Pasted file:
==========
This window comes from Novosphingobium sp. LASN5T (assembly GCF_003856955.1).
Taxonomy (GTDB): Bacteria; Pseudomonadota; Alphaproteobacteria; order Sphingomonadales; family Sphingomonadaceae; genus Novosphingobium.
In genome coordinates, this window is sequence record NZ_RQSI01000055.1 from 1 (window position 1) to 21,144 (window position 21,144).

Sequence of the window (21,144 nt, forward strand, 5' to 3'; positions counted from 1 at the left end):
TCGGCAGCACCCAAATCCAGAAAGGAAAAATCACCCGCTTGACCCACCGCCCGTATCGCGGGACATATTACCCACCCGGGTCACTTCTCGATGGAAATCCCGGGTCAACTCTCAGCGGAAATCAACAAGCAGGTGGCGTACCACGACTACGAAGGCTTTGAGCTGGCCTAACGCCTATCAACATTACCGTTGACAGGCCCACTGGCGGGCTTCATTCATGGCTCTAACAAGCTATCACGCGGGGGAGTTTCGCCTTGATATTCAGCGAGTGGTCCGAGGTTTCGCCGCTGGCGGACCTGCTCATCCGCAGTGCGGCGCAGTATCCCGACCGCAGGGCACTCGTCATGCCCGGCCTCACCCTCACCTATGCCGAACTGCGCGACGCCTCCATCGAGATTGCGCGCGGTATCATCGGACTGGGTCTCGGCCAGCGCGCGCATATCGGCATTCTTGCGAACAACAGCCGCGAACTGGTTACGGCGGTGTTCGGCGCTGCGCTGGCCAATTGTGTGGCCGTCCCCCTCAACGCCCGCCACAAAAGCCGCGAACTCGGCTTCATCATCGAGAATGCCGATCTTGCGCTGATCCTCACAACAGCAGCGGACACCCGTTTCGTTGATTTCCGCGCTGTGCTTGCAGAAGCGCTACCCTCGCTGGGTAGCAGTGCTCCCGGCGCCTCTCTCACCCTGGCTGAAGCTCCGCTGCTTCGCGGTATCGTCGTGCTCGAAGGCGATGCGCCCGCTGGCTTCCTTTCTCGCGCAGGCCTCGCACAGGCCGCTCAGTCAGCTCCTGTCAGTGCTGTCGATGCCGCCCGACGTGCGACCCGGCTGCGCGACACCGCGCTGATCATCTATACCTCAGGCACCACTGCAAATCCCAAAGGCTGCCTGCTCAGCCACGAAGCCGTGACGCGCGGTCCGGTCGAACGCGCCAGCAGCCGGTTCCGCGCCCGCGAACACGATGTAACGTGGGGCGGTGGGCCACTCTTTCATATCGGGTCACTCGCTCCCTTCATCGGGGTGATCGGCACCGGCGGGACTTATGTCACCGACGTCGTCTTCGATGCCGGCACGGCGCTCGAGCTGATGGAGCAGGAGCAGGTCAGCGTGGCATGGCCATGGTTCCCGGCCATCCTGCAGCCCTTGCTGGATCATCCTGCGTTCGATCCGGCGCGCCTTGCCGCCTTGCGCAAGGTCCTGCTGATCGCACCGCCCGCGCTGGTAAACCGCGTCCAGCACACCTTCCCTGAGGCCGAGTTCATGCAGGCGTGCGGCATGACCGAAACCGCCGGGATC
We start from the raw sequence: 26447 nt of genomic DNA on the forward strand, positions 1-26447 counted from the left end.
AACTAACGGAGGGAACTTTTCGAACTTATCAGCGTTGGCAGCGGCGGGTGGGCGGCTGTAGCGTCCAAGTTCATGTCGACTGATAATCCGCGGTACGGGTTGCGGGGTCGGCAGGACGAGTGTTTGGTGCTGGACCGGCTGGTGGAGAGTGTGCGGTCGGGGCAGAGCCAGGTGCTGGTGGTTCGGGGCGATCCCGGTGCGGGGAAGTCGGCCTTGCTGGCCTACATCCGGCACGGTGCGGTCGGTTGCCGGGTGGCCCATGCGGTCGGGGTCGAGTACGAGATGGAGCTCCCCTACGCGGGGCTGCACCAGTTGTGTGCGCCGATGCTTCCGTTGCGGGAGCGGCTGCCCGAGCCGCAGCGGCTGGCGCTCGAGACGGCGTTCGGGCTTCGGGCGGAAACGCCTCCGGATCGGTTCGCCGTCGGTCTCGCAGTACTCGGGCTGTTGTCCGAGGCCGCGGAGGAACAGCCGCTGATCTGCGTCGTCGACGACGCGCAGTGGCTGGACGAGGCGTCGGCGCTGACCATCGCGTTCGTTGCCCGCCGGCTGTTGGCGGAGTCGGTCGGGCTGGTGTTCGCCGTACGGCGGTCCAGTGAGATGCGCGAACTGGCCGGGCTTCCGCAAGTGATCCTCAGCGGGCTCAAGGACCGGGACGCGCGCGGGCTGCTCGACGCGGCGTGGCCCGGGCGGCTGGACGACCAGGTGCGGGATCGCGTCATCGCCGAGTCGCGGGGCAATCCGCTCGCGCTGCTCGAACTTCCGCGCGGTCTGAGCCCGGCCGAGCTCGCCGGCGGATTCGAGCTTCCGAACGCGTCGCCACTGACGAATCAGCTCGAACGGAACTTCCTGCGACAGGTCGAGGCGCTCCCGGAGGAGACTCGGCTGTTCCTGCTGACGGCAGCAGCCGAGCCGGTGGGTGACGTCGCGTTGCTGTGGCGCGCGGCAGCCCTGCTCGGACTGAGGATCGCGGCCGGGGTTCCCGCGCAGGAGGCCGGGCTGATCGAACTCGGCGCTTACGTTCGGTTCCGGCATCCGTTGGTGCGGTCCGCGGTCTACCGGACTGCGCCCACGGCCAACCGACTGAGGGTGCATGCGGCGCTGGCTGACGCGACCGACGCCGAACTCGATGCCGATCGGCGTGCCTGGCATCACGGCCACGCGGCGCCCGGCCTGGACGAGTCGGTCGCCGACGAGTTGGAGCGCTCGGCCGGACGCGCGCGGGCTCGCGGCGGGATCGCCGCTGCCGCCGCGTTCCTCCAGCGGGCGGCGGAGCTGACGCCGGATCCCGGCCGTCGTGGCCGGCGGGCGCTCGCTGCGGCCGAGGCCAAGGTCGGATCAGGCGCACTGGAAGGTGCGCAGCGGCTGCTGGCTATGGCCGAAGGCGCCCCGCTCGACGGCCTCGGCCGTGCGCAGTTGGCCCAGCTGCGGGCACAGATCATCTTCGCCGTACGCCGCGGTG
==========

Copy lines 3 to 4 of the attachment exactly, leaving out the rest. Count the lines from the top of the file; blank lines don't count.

In genome coordinates, this window is sequence record NZ_RQSI01000055.1 from 1 (window position 1) to 21,144 (window position 21,144).

Sequence of the window (21,144 nt, forward strand, 5' to 3'; positions counted from 1 at the left end):